Early Release Provides Time for Teacher Collaboration
January 16, 2019
The Essex Westford School District continues to grow with a focus on enhanced and expanded educational opportunities for all students. Starting this past fall the District initiated Professional Learning Communities (PLCs), a research-based practice whereby teachers are brought together under a set of facilitated protocol to discuss student learning each Tuesday afternoon.
PLCs offer an opportunity for teachers to share resources, strategies, and tools with colleagues, reflect on their own work to learn and grow, all while seeking better ways to achieve mutual goals and improved learning for all. Continuous, job-embedded learning for educators helps improve learning for students and with PLCs, effectiveness is driven by data to inform instruction and interventions.
This early release format is consistent with what many other districts in the region are currently taking part in, as the Champlain Valley School District and Burlington School District also have early release dates scheduled weekly throughout the year.
“All teachers do something really well and when we pool that knowledge, our students greatly benefit,” said Essex Middle School math teacher Karen Nee. “From lesson planning at grade levels to logical scope and sequence planning across disciplines and grade levels, to common assessments and analyzing student work; our students reap the benefits of multiple layers of expertise.”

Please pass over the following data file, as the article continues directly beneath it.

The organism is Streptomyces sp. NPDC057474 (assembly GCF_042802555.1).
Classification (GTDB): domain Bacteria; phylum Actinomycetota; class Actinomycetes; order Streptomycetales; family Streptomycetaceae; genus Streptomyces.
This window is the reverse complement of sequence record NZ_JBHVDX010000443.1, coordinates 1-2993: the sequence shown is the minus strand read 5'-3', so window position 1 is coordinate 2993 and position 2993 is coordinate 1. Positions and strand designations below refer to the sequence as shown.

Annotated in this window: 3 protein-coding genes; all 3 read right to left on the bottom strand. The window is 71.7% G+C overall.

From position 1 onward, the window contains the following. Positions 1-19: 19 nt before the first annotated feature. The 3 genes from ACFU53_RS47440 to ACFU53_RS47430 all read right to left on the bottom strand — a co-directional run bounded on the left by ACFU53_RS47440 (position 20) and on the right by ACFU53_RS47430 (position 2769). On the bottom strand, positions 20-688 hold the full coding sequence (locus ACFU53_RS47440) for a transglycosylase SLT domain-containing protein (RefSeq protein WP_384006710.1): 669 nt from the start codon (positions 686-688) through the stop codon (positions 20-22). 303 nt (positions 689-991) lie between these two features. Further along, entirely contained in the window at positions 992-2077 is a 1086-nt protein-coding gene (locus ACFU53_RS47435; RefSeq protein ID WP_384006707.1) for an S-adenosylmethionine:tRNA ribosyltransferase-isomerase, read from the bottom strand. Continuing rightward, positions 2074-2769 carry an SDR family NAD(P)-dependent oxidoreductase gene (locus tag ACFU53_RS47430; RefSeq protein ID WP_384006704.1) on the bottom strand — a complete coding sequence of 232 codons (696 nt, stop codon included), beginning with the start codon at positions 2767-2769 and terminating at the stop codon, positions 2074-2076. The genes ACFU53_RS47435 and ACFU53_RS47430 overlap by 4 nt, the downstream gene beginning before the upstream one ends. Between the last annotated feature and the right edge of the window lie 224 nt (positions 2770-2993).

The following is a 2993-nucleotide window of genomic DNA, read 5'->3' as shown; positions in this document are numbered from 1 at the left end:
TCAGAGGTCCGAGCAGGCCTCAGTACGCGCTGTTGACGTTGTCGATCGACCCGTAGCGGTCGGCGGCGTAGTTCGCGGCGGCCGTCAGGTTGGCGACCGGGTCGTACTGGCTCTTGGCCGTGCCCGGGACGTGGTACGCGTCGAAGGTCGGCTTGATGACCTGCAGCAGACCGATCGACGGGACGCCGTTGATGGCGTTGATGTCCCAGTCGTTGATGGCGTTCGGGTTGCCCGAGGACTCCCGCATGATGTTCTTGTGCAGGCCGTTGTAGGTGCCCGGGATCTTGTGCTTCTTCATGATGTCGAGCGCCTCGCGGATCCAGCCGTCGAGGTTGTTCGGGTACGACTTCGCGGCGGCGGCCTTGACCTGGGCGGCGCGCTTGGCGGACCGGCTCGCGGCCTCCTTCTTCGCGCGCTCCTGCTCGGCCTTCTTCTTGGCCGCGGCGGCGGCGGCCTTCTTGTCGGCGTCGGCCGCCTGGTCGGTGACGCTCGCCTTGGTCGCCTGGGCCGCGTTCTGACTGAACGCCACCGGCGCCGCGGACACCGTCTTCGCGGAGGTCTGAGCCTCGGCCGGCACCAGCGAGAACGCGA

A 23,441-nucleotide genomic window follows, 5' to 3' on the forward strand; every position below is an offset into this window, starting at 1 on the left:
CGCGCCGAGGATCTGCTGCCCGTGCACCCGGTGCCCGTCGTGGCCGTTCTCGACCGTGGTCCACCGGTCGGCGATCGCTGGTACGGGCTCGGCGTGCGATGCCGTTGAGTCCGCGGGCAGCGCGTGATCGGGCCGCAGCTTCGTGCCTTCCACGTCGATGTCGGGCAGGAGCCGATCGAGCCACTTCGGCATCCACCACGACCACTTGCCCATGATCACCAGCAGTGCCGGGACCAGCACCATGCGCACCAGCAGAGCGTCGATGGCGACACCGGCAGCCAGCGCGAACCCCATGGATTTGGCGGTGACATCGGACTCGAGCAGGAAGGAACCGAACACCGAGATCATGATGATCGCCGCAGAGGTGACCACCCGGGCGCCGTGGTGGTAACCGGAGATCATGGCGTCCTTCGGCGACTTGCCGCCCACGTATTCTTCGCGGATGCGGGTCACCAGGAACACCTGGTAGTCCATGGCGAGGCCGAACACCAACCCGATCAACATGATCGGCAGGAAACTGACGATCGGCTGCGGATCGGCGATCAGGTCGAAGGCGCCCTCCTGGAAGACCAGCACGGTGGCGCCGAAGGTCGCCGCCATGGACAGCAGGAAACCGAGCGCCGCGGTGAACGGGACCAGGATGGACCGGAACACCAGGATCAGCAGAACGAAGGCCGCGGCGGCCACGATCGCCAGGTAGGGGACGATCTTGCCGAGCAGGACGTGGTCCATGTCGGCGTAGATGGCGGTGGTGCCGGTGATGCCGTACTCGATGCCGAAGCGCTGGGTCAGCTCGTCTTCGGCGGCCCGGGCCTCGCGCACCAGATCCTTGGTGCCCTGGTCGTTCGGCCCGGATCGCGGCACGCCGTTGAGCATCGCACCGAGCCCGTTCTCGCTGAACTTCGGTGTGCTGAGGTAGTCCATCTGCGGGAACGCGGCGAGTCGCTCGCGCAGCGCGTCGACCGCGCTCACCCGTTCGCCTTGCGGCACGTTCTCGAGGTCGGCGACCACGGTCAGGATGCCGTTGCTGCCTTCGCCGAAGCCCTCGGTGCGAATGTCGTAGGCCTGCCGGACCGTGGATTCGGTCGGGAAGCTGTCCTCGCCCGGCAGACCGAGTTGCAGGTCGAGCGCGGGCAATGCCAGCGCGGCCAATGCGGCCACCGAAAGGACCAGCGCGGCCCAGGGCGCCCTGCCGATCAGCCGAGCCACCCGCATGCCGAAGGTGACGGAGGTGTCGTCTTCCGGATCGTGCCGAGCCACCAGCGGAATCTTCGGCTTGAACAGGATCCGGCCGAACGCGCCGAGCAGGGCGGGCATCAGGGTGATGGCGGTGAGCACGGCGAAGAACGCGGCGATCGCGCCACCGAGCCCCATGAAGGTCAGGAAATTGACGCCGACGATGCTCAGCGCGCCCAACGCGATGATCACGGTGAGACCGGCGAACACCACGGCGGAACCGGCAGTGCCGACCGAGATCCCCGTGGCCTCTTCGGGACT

PLC teams develop learning targets using the EWSD K-12 proficiencies and indicators to define what proficiency looks like at points throughout the year and to help develop common formative assessments.
After looking at student assessment data and student work, gaps in student learning are identified. This knowledge assists in the next stages of planning, implementing, reflecting, adjusting, and sharing instructional strategies to apply modifications to ensure success for all students.
“You want to eliminate gaps when students get to high school by tightening up the curriculum along the way so that an eighth-grade science unit at ADL is essentially the same eighth-grade science unit at EMS,” said Essex Elementary School Principal Peter Farrell. “It may be taught differently in those different classrooms, but they are all looking at the same assessments to see if it’s working.”
With an eye towards equity for all students, PLCs aim to identify areas where students can be further supported and challenged.
“The PLCs provide a two-hour block and those chunks each Tuesday are like gold for our teachers,” added Farrell. “We have seen improvement in student achievement in this building in math and in reading already this year.”
Content specialists also meet monthly and while not formally designed as PLCs, the common district time gives these teachers, who often are the only person in their school teaching this content, the opportunity to meet across schools with other job-alike faculties.
“When you hear about schools in some of the toughest neighborhoods in the nation finding a way to help 90% or more of their students achieve standards, you can’t help but wonder how they do it? One answer came from a conference I attended in Georgia - form and maintain PLCs,” said Westford School humanities teacher David Goss.